“Dosage forms must be chosen sensitively and individually”


Interview with pharmacist Alexander Daske (Part 2)

In cannabis therapy, oral therapy and inhalative therapy via vaporizer are opposed to each other. Both dosage forms have different areas of application, and both have their justification – depending on the symptoms, patient status and therapy goal. Alexander Daske, cannabis expert and pharmacist at Collini Apotheke in Mannheim, talks about these and other exciting, innovative dosage forms of cannabis medicines. In this second part of our interview, we also talk about the difficulties of cannabis clinical trials and how doctors can incorporate the terpene profile of cannabis flowers into treatment.

Kalapa: There are different dosage forms to choose from in cannabis therapy. The prescriber can decide which form is most appropriate. What are your experiences?

Alexander Daske: We have two primary dosage forms in Germany: oral therapy with cannabis extracts and inhalative therapy via vaporizers with cannabis flowers and now also with cannabis concentrates. These two forms of application are very different in their pharmacokinetics. Inhalation bypasses the gastrointestinal tract, hence the first-pass effects. From the beginning, we have better bioavailability and consequently higher availability of THC in the blood plasma and a very different effect than with an orally administered extract.

When taking orally, it is important that we have a depot effect. That is a delayed onset effect that lasts 6 to 8 hours. This is associated with increased metabolization in the liver. Therefore, we need to investigate for which patient groups this dosage form is suitable.

Kalapa: At Collini Pharmacy, you also work intensively on new dosage forms.

Alexander Daske: The development of new dosage forms is a very exciting topic. In the pharmacy, I am working intensively on innovative dosage forms such as mucosal or intranasal therapy – i.e. absorption via the mucosa or the nose. For certain symptoms, the use of suppositories, administered rectally or vaginally, is very interesting. In addition, I am currently working on the development of a faster-acting form – faster than oral extracts – but one, that cannot produce such high plasma concentrations as inhalation and may therefore also make more sense in terms of the risk-benefit ratio for the patient. 

“Oral and inhaled therapy have different applications”

Kalapa: Where do you use the different application forms?

Alexander Daske: At the moment, we are still working mainly with oral therapy and inhalative therapy. And we clearly have two different areas of application here. One central area is chronic disease patterns in which there are no acute pain attacks. Here, oral therapy, a sustained-release drug that also has a more favorable benefit-risk profile, is the best option. With an extract, we have better dose-response control than with inhalation. In addition, the ratio between effect and side effect is more favorable. This is because there is always a risk of cognitive impairment at very high THC plasma concentrations. THC is a highly psychoactive substance, and if it enters the blood plasma too quickly and in too high a concentration, we consequently also have a higher risk of patients developing side effects.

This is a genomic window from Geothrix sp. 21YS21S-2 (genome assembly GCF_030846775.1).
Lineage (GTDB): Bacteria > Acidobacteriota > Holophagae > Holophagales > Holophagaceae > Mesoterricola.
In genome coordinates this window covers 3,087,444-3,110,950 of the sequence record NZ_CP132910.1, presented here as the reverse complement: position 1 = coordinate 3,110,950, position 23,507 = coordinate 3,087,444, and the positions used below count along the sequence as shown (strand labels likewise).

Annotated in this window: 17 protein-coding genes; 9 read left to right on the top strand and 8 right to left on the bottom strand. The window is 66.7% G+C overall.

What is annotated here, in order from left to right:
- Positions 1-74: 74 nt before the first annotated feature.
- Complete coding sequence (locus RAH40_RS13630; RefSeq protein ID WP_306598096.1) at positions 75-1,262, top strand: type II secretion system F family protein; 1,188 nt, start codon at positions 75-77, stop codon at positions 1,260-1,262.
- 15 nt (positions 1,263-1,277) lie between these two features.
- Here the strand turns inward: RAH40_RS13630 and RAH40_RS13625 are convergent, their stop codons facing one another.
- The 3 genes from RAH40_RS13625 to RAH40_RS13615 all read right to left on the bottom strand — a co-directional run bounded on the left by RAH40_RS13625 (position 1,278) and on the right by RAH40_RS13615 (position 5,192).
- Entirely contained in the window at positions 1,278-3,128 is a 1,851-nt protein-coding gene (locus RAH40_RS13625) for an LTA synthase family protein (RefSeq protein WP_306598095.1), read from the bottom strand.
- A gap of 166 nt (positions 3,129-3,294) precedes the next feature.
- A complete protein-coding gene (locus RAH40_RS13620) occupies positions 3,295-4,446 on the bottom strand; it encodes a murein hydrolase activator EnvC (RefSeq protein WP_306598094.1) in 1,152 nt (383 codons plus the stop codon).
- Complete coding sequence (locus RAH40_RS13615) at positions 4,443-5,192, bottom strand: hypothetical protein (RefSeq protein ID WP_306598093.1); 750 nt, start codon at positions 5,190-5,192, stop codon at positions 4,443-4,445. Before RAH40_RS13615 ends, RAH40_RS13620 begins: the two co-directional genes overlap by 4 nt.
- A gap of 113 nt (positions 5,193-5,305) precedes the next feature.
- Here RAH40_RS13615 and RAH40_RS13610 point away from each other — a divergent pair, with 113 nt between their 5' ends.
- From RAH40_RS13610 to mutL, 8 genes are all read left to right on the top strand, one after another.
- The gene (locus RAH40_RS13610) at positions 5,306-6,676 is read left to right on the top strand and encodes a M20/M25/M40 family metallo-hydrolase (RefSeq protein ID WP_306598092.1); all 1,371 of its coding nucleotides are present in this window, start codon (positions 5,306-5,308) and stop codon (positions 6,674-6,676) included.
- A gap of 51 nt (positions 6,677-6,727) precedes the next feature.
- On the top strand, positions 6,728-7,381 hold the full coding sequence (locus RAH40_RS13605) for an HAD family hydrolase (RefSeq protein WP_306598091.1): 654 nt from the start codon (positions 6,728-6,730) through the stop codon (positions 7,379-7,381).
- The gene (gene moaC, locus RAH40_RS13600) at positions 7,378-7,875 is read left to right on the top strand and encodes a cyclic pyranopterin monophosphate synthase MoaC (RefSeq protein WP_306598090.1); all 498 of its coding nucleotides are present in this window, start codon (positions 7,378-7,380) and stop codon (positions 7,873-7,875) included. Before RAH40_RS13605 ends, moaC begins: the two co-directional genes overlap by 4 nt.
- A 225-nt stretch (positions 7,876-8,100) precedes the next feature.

Therefore, one has to proceed very sensitively and individually: What is the patient’s status, is he/she cannabis-naive or cannabis-experienced? Which symptoms do I treat and how do I set the treatment goal? Do I want to numb chronic pain? Then I reach for a depot extract. Or do I want to treat cluster headaches, acute migraines, or a pain attack? Then I reach for a dosage form that is directly inhaled and thus offers the patient a direct therapeutic effect. The appropriate dosage form must be chosen according to the symptoms.

Kalapa: And what do you recommend for palliative patients?

Alexander Daske: If we look at the SOPC area, it looks different. Here, combination therapy is always recommended, and I also support that. What does that mean? The patient receives a combination of an oral extract for long-lasting pain relief and then in acute neuropathic or acute nociceptive pain attacks, inhalation should be considered. It is also important for me to emphasize that in palliative care, it does not matter if the patient still has an increased potential for dependence at the end of life. In palliative care, we want to achieve a better quality of life, that the patient feels less pain and is better able to cope with pain.